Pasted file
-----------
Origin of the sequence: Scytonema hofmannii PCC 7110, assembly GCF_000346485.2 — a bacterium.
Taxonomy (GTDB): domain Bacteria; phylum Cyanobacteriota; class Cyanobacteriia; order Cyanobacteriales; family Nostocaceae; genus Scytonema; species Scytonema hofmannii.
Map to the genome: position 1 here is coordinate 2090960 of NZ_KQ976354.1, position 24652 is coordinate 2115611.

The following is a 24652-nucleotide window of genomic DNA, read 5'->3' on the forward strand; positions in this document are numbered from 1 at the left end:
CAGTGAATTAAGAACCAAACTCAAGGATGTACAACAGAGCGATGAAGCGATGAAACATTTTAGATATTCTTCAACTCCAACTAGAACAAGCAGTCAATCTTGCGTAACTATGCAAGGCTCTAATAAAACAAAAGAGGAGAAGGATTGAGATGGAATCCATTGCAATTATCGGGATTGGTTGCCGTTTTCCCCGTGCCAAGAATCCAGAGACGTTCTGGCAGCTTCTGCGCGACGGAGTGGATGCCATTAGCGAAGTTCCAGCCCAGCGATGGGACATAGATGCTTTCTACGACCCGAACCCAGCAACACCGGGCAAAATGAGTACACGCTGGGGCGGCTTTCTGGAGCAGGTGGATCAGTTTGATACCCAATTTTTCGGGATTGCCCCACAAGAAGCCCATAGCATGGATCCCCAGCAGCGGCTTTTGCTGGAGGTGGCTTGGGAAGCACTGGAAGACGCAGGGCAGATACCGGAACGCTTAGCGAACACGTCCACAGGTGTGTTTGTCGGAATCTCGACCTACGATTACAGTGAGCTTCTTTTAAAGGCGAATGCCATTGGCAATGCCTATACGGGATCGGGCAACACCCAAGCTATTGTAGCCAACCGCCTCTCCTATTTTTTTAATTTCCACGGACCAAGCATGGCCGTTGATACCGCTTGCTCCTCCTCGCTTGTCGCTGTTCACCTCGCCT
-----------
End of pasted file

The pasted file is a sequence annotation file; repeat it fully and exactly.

Origin of the sequence: Scytonema hofmannii PCC 7110, assembly GCF_000346485.2 — a bacterium.
Taxonomy (GTDB): domain Bacteria; phylum Cyanobacteriota; class Cyanobacteriia; order Cyanobacteriales; family Nostocaceae; genus Scytonema; species Scytonema hofmannii.
Map to the genome: position 1 here is coordinate 2090960 of NZ_KQ976354.1, position 24652 is coordinate 2115611.

The following is a 24652-nucleotide window of genomic DNA, read 5'->3' on the forward strand; positions in this document are numbered from 1 at the left end:
CAGTGAATTAAGAACCAAACTCAAGGATGTACAACAGAGCGATGAAGCGATGAAACATTTTAGATATTCTTCAACTCCAACTAGAACAAGCAGTCAATCTTGCGTAACTATGCAAGGCTCTAATAAAACAAAAGAGGAGAAGGATTGAGATGGAATCCATTGCAATTATCGGGATTGGTTGCCGTTTTCCCCGTGCCAAGAATCCAGAGACGTTCTGGCAGCTTCTGCGCGACGGAGTGGATGCCATTAGCGAAGTTCCAGCCCAGCGATGGGACATAGATGCTTTCTACGACCCGAACCCAGCAACACCGGGCAAAATGAGTACACGCTGGGGCGGCTTTCTGGAGCAGGTGGATCAGTTTGATACCCAATTTTTCGGGATTGCCCCACAAGAAGCCCATAGCATGGATCCCCAGCAGCGGCTTTTGCTGGAGGTGGCTTGGGAAGCACTGGAAGACGCAGGGCAGATACCGGAACGCTTAGCGAACACGTCCACAGGTGTGTTTGTCGGAATCTCGACCTACGATTACAGTGAGCTTCTTTTAAAGGCGAATGCCATTGGCAATGCCTATACGGGATCGGGCAACACCCAAGCTATTGTAGCCAACCGCCTCTCCTATTTTTTTAATTTCCACGGACCAAGCATGGCCGTTGATACCGCTTGCTCCTCCTCGCTTGTCGCTGTTCACCTCGCCT